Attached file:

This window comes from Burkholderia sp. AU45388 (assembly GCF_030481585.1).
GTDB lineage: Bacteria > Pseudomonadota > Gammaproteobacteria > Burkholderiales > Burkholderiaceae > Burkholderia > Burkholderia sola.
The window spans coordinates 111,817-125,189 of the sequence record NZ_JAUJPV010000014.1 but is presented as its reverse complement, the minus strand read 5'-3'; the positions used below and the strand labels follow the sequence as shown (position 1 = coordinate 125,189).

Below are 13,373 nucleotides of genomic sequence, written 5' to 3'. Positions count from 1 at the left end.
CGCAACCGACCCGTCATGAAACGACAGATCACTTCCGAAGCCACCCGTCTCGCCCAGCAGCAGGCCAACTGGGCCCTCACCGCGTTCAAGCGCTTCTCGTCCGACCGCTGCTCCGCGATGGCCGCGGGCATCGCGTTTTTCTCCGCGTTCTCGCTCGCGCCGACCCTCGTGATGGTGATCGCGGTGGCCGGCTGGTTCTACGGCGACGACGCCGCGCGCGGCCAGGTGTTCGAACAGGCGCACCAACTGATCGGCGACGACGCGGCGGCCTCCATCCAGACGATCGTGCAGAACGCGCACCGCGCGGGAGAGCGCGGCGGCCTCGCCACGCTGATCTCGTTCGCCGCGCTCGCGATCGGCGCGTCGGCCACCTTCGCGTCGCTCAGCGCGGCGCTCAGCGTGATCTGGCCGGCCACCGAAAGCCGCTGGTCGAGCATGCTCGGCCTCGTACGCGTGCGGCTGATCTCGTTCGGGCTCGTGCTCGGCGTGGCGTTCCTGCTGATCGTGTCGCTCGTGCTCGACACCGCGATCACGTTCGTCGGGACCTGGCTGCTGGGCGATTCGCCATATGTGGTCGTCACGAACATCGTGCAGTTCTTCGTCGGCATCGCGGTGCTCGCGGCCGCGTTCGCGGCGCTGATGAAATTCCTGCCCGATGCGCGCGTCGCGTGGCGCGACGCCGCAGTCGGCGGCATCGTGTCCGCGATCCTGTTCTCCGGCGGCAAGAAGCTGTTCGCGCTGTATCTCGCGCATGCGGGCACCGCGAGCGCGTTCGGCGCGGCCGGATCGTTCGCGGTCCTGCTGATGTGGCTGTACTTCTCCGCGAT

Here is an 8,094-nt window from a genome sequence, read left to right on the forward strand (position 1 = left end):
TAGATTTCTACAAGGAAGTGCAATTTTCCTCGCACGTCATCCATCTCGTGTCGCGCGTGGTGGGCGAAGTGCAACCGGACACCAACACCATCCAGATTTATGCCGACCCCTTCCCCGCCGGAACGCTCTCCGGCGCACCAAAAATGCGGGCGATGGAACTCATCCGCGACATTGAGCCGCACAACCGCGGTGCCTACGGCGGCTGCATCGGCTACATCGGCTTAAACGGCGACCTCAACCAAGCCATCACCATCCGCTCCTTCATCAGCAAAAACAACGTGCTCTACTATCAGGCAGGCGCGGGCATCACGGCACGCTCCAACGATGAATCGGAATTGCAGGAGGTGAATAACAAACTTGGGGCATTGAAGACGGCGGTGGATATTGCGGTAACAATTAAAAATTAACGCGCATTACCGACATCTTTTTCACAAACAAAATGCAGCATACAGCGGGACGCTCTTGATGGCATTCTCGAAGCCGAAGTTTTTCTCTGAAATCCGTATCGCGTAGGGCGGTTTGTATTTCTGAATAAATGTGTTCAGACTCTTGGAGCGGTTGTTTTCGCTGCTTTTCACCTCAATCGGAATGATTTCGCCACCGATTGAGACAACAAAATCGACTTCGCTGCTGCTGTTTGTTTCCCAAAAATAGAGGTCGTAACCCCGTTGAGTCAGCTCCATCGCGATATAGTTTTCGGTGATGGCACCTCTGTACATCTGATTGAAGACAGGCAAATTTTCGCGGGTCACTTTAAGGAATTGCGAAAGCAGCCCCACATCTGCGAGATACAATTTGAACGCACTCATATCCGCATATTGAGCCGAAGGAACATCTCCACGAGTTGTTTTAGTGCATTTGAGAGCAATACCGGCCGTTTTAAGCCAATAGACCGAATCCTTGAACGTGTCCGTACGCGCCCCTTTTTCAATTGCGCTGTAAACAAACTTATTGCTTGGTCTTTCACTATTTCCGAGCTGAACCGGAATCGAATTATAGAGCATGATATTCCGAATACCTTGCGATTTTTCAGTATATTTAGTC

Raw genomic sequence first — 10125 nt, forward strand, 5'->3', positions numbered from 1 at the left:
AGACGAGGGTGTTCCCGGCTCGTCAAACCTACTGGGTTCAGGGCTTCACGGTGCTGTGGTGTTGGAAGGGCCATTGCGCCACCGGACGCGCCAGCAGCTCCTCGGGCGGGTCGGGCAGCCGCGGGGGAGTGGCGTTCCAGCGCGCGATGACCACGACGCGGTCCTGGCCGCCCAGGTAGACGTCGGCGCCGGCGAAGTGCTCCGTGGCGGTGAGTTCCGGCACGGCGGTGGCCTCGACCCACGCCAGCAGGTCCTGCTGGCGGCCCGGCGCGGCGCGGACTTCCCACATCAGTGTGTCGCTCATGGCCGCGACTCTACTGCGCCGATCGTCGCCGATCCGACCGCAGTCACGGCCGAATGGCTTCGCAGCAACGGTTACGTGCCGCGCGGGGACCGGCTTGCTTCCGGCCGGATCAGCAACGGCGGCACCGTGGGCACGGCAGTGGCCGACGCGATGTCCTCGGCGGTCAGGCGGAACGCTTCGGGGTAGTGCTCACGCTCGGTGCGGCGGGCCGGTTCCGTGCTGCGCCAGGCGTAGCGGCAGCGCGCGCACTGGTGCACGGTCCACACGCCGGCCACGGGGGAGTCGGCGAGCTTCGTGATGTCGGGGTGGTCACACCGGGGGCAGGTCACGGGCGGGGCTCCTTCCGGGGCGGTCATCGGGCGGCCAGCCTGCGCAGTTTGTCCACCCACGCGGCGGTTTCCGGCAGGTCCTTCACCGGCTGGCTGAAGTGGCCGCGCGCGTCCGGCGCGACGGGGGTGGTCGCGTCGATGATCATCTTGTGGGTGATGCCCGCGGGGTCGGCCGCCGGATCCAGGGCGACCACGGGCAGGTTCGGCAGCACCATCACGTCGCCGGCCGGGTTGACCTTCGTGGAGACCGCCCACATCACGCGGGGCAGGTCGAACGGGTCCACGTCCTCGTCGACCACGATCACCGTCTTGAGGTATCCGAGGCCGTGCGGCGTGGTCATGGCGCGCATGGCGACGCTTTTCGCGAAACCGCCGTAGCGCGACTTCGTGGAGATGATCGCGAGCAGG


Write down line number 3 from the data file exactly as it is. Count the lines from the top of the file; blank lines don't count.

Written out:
The window spans coordinates 111,817-125,189 of the sequence record NZ_JAUJPV010000014.1 but is presented as its reverse complement, the minus strand read 5'-3'; the positions used below and the strand labels follow the sequence as shown (position 1 = coordinate 125,189).